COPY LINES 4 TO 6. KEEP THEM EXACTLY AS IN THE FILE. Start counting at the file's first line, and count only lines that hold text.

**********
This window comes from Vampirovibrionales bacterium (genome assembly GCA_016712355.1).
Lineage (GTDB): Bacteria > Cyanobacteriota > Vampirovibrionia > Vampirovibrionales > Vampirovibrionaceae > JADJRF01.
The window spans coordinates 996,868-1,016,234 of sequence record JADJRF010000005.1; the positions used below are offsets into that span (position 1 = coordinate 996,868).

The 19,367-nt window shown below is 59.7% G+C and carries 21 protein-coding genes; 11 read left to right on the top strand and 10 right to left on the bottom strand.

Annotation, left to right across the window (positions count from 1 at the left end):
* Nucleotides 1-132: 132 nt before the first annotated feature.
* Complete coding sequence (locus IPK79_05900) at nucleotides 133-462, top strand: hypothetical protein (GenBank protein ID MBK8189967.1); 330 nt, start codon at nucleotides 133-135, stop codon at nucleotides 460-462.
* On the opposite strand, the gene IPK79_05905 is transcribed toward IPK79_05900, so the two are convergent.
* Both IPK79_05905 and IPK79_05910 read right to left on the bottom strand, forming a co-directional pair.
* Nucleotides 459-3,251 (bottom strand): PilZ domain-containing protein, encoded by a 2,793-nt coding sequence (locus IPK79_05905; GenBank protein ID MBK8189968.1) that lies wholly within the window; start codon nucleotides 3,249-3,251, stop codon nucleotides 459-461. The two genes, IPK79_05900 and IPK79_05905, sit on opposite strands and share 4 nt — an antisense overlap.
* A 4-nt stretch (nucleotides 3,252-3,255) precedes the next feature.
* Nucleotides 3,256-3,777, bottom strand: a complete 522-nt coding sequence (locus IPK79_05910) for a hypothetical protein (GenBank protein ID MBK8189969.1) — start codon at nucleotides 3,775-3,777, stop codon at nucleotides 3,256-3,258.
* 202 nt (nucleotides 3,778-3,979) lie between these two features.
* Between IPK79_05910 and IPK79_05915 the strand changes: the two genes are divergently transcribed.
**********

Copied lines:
The 19,367-nt window shown below is 59.7% G+C and carries 21 protein-coding genes; 11 read left to right on the top strand and 10 right to left on the bottom strand.

Annotation, left to right across the window (positions count from 1 at the left end):
* Nucleotides 1-132: 132 nt before the first annotated feature.